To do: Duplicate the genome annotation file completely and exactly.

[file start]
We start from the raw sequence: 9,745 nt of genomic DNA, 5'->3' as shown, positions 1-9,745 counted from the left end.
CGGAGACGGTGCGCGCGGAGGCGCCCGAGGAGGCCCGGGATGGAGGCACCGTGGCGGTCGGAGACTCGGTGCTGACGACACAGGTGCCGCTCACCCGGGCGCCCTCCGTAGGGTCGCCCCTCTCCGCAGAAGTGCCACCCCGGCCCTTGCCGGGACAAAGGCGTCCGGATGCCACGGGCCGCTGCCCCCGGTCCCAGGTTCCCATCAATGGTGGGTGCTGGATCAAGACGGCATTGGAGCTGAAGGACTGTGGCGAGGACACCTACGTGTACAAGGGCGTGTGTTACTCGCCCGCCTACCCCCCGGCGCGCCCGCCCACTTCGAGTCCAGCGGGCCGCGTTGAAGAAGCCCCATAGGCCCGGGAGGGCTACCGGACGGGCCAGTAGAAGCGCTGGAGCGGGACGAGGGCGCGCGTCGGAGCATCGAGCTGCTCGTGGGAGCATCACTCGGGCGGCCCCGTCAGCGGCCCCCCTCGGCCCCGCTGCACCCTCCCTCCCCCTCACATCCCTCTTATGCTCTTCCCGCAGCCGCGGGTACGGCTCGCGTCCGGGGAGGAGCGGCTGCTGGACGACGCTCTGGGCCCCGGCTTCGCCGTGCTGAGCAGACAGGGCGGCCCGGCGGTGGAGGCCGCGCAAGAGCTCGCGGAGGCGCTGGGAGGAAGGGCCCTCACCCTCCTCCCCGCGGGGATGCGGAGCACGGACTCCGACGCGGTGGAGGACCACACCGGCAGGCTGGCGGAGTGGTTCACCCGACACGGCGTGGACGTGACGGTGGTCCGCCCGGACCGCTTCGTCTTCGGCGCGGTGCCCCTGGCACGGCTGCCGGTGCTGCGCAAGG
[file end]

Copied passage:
We start from the raw sequence: 9,745 nt of genomic DNA, 5'->3' as shown, positions 1-9,745 counted from the left end.
CGGAGACGGTGCGCGCGGAGGCGCCCGAGGAGGCCCGGGATGGAGGCACCGTGGCGGTCGGAGACTCGGTGCTGACGACACAGGTGCCGCTCACCCGGGCGCCCTCCGTAGGGTCGCCCCTCTCCGCAGAAGTGCCACCCCGGCCCTTGCCGGGACAAAGGCGTCCGGATGCCACGGGCCGCTGCCCCCGGTCCCAGGTTCCCATCAATGGTGGGTGCTGGATCAAGACGGCATTGGAGCTGAAGGACTGTGGCGAGGACACCTACGTGTACAAGGGCGTGTGTTACTCGCCCGCCTACCCCCCGGCGCGCCCGCCCACTTCGAGTCCAGCGGGCCGCGTTGAAGAAGCCCCATAGGCCCGGGAGGGCTACCGGACGGGCCAGTAGAAGCGCTGGAGCGGGACGAGGGCGCGCGTCGGAGCATCGAGCTGCTCGTGGGAGCATCACTCGGGCGGCCCCGTCAGCGGCCCCCCTCGGCCCCGCTGCACCCTCCCTCCCCCTCACATCCCTCTTATGCTCTTCCCGCAGCCGCGGGTACGGCTCGCGTCCGGGGAGGAGCGGCTGCTGGACGACGCTCTGGGCCCCGGCTTCGCCGTGCTGAGCAGACAGGGCGGCCCGGCGGTGGAGGCCGCGCAAGAGCTCGCGGAGGCGCTGGGAGGAAGGGCCCTCACCCTCCTCCCCGCGGGGATGCGGAGCACGGACTCCGACGCGGTGGAGGACCACACCGGCAGGCTGGCGGAGTGGTTCACCCGACACGGCGTGGACGTGACGGTGGTCCGCCCGGACCGCTTCGTCTTCGGCGCGGTGCCCCTGGCACGGCTGCCGGTGCTGCGCAAGG